charge that was inside the pipe actually came out from that
one device." Trooper LaFleur noted that, on the charge,
he could see part of a label and believed the charge to be a
consumer firework based on the label remnant, as well as the
size. He classified they pyrotechnic charge as a "low
explosive." Trooper LaFleur testified that, after they
removed the devices from the residence, they moved the
devices with an extended pole to a sandbag area that had been
set up to "disrupt them or render them
safe." At that point, Trooper LaFleur stated that
they deployed a PAN (Percussion Activated Non-Electronic)
disruptor, specifically "a disintegrating projectile . .
. that is designed to . . . break that pipe apart without it
letting the pipe detonate on us, and that's what happened
in this case."
the devices, Trooper LaFleur testified that they fit the
criteria he looks for in identifying a "pipe bomb."
In this regard, the following colloquy occurred:
Q. Okay. And what do you look for when you say the term
"pipe bomb"? What do you look for when you're
determining if that's what something is?
A. Container. We look at the type of container. And pipe
bombs can generally either be PVC or metal pipe bombs. We
look to see whether or not they are capped on both ends and
potentially if there are any other things coming out, wire,
fuse, things of that nature. Commonly, people will use hobby
or cannon fuse. Other times, they will use wire. Sometimes
they are capped on both ends, and everything is internal. So
when we see a pipe and see it capped on both ends, we treat
it as an actual IED or pipe bomb until we can prove
Q. And did these devices fit those criteria?
A. That's correct.
Q. And how did they fit those criteria?
A. You had approximately a 10 to 12 inch long piece of PVC
pipe capped on both ends, and you had bare wire coming out
from one of the endcaps on each device.
Q. Going back to the one that came apart within the home, is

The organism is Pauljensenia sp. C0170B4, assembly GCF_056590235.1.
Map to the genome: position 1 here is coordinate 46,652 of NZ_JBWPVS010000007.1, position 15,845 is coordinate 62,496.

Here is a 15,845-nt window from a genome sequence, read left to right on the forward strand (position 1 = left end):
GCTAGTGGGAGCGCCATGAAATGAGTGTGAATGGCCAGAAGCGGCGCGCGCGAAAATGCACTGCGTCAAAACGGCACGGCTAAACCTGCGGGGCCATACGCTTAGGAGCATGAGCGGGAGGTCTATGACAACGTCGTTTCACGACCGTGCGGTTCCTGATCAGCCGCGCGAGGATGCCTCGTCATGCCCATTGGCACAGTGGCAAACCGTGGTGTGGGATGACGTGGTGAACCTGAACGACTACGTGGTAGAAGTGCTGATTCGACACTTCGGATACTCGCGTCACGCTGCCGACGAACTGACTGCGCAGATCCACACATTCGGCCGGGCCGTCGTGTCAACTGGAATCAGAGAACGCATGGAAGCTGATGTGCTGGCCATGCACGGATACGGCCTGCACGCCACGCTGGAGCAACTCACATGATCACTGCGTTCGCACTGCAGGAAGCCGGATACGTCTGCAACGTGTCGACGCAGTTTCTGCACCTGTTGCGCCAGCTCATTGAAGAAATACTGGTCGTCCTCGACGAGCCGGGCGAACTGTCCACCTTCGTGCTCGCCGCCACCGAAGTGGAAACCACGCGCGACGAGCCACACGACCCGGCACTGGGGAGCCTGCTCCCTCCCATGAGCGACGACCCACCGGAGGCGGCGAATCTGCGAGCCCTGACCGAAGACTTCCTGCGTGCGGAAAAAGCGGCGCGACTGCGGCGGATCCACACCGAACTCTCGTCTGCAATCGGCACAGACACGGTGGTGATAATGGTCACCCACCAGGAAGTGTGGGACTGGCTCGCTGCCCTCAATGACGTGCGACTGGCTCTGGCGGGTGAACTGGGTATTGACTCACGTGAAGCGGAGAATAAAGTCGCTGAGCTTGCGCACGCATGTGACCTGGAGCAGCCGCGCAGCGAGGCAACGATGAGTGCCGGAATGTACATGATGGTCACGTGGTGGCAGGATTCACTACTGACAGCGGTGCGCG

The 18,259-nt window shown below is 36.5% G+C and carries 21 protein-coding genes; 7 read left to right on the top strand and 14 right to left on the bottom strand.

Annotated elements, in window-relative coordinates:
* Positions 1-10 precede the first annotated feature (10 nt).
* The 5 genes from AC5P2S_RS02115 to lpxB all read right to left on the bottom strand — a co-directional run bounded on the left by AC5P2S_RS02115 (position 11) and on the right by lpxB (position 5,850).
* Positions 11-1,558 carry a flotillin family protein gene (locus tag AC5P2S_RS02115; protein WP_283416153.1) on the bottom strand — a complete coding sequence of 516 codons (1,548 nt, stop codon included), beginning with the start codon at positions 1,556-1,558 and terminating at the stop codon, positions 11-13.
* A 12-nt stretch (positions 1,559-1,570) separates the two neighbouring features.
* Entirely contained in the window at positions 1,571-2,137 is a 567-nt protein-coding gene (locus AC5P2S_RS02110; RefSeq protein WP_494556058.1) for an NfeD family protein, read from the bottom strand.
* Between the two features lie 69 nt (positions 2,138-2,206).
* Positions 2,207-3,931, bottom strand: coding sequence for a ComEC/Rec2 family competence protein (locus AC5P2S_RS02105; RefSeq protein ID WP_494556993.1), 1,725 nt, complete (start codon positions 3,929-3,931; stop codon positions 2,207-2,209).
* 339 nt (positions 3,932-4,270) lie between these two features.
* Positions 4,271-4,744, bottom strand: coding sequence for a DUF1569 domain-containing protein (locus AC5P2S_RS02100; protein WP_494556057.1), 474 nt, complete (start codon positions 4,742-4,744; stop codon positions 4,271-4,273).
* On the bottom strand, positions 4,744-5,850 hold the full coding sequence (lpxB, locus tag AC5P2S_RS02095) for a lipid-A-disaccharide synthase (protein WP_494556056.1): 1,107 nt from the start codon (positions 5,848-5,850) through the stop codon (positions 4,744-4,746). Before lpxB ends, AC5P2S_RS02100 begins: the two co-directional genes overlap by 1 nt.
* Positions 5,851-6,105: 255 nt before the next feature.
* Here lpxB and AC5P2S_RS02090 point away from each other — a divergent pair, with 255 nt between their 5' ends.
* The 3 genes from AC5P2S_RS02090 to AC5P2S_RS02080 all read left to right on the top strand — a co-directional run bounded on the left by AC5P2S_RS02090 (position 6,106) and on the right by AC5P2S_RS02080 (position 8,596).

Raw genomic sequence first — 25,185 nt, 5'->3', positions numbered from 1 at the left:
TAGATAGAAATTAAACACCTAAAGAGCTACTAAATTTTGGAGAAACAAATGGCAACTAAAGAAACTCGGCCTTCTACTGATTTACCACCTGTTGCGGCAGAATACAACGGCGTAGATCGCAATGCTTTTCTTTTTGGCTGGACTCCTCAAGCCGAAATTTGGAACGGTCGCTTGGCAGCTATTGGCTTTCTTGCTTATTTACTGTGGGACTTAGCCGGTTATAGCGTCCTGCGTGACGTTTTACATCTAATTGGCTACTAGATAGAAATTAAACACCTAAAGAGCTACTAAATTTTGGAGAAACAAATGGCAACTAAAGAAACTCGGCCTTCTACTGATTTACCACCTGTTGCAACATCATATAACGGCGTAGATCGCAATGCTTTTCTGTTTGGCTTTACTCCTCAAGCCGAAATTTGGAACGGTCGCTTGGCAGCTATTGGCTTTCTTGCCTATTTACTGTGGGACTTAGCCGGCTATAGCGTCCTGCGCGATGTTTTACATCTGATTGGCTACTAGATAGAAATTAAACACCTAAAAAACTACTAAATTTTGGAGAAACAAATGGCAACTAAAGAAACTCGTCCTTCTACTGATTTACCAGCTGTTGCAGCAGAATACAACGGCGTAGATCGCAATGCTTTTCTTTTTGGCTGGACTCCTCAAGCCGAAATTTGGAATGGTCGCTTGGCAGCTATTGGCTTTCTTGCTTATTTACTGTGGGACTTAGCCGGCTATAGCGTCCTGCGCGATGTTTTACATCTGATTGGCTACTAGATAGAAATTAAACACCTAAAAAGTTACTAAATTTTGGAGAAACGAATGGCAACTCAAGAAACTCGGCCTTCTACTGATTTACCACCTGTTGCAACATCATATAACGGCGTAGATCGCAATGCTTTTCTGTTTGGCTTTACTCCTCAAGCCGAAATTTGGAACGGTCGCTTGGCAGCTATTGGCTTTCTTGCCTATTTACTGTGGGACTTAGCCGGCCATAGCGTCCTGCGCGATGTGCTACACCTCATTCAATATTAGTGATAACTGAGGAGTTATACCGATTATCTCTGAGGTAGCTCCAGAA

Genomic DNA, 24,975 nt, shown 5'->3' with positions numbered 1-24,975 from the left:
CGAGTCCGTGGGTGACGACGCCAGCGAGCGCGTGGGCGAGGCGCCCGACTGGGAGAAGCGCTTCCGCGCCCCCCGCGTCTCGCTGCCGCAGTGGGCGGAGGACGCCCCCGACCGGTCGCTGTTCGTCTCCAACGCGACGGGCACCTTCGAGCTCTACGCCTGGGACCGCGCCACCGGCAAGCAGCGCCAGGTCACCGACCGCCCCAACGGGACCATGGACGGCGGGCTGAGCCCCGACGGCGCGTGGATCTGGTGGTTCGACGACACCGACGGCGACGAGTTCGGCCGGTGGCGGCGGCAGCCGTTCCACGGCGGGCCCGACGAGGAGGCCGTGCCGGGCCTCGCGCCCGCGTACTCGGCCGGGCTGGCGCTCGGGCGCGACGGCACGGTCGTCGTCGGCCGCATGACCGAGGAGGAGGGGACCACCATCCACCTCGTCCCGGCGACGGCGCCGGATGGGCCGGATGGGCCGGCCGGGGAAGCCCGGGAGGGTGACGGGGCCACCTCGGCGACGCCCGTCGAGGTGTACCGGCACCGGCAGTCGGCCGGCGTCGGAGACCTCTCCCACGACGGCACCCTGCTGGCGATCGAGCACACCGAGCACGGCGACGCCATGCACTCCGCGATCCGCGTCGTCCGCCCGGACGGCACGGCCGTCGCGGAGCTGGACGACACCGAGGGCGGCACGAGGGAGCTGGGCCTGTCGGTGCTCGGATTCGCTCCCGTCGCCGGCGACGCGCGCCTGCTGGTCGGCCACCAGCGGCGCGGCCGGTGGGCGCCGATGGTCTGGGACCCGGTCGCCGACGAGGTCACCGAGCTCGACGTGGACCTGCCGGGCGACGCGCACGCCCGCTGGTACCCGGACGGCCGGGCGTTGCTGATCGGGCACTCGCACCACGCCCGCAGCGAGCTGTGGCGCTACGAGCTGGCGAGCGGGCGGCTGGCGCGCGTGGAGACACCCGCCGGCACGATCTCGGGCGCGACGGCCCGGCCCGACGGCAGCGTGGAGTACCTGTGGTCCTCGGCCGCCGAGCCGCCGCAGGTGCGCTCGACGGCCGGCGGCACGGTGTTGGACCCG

it my understanding that there was a pyrotechnic charge
within that pipe?
Q. And electric wire was connected to that?
A. There was.
LaFleur further explained that detonating these devices
"would be pretty simple" by using a flame or by
short-circuiting a battery and heating the wire. He also
noted that the devices could possibly detonate upon being
dropped. Trooper LaFleur stated that, if these devices were
intact and detonated, they would undergo fragmentation, which
he described as "this thing coming apart in small pieces
. . . up to about 3300 feet per second[.]" He testified
that fragmentation can result in potentially serious injury
and, in some cases, death. Trooper LaFleur concluded that he
searched for the defendant's name in the explosive
licensing database and found neither an active nor an
inactive license with the defendant's name.
jury returned the responsive verdict of attempted manufacture
and possession of a bomb, a violation of La.R.S. 14:27 and
14:54.3. Thereafter, the defendant filed a motion for new
trial, which the trial court denied. The trial court
sentenced the defendant to seven years at hard labor, with
credit for time served since September 2014, and a fine of
$5, 000.00. Subsequently, the defendant filed a Motion for
Reconsideration of Sentence and, at a hearing on the motion,
argued that his sentence should be reduced to five years. The
trial court denied the motion. The defendant now appeals,
asserting the following assignments of error:
1. There is insufficient evidence to support David Billy
Parker, Jr.'s conviction for attempted manufacture and
possession of a bomb; the State failed to prove that the
devices found in Mr. Parker's attic met the statutory
definition of "bomb"; and
2. Mr. Parker's seven-year sentence and maximum fine of
$5000 are excessive under the circumstances.
accordance with La.Code Crim.P. art. 920(B), all appeals are
reviewed for errors patent on the face of the record. An
error patent is one "that is discoverable by a mere
inspection of the pleadings and ...